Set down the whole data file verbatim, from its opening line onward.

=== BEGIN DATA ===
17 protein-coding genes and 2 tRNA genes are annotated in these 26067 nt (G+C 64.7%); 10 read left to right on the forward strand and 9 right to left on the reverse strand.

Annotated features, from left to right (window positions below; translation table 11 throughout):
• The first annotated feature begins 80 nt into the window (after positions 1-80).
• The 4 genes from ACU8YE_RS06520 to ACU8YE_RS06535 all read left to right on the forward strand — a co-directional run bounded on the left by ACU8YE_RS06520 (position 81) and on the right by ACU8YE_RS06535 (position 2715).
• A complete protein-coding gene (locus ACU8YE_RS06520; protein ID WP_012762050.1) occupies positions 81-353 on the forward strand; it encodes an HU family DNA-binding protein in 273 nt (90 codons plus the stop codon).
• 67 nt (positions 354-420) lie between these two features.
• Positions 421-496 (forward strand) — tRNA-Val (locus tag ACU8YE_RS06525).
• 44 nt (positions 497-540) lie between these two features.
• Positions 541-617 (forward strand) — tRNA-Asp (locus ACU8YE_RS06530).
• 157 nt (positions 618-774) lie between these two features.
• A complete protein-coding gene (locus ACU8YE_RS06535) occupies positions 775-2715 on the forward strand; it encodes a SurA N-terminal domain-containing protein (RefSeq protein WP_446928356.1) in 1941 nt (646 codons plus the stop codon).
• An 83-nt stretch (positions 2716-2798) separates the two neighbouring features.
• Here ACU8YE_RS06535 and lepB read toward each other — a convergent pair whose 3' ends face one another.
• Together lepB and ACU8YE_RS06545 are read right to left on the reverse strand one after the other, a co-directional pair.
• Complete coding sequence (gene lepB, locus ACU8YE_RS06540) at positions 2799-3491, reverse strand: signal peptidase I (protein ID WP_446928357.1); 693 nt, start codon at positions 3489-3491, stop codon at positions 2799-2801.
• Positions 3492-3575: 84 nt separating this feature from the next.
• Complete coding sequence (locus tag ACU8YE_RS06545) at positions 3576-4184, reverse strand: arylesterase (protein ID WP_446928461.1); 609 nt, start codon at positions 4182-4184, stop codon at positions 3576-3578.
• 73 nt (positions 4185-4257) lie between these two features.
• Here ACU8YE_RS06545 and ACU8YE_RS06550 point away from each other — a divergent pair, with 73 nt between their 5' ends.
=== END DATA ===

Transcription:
17 protein-coding genes and 2 tRNA genes are annotated in these 26067 nt (G+C 64.7%); 10 read left to right on the forward strand and 9 right to left on the reverse strand.

Annotated features, from left to right (window positions below; translation table 11 throughout):
• The first annotated feature begins 80 nt into the window (after positions 1-80).
• The 4 genes from ACU8YE_RS06520 to ACU8YE_RS06535 all read left to right on the forward strand — a co-directional run bounded on the left by ACU8YE_RS06520 (position 81) and on the right by ACU8YE_RS06535 (position 2715).
• A complete protein-coding gene (locus ACU8YE_RS06520; protein ID WP_012762050.1) occupies positions 81-353 on the forward strand; it encodes an HU family DNA-binding protein in 273 nt (90 codons plus the stop codon).
• 67 nt (positions 354-420) lie between these two features.
• Positions 421-496 (forward strand) — tRNA-Val (locus tag ACU8YE_RS06525).
• 44 nt (positions 497-540) lie between these two features.
• Positions 541-617 (forward strand) — tRNA-Asp (locus ACU8YE_RS06530).
• 157 nt (positions 618-774) lie between these two features.
• A complete protein-coding gene (locus ACU8YE_RS06535) occupies positions 775-2715 on the forward strand; it encodes a SurA N-terminal domain-containing protein (RefSeq protein WP_446928356.1) in 1941 nt (646 codons plus the stop codon).
• An 83-nt stretch (positions 2716-2798) separates the two neighbouring features.
• Here ACU8YE_RS06535 and lepB read toward each other — a convergent pair whose 3' ends face one another.
• Together lepB and ACU8YE_RS06545 are read right to left on the reverse strand one after the other, a co-directional pair.
• Complete coding sequence (gene lepB, locus ACU8YE_RS06540) at positions 2799-3491, reverse strand: signal peptidase I (protein ID WP_446928357.1); 693 nt, start codon at positions 3489-3491, stop codon at positions 2799-2801.
• Positions 3492-3575: 84 nt separating this feature from the next.
• Complete coding sequence (locus tag ACU8YE_RS06545) at positions 3576-4184, reverse strand: arylesterase (protein ID WP_446928461.1); 609 nt, start codon at positions 4182-4184, stop codon at positions 3576-3578.
• 73 nt (positions 4185-4257) lie between these two features.
• Here ACU8YE_RS06545 and ACU8YE_RS06550 point away from each other — a divergent pair, with 73 nt between their 5' ends.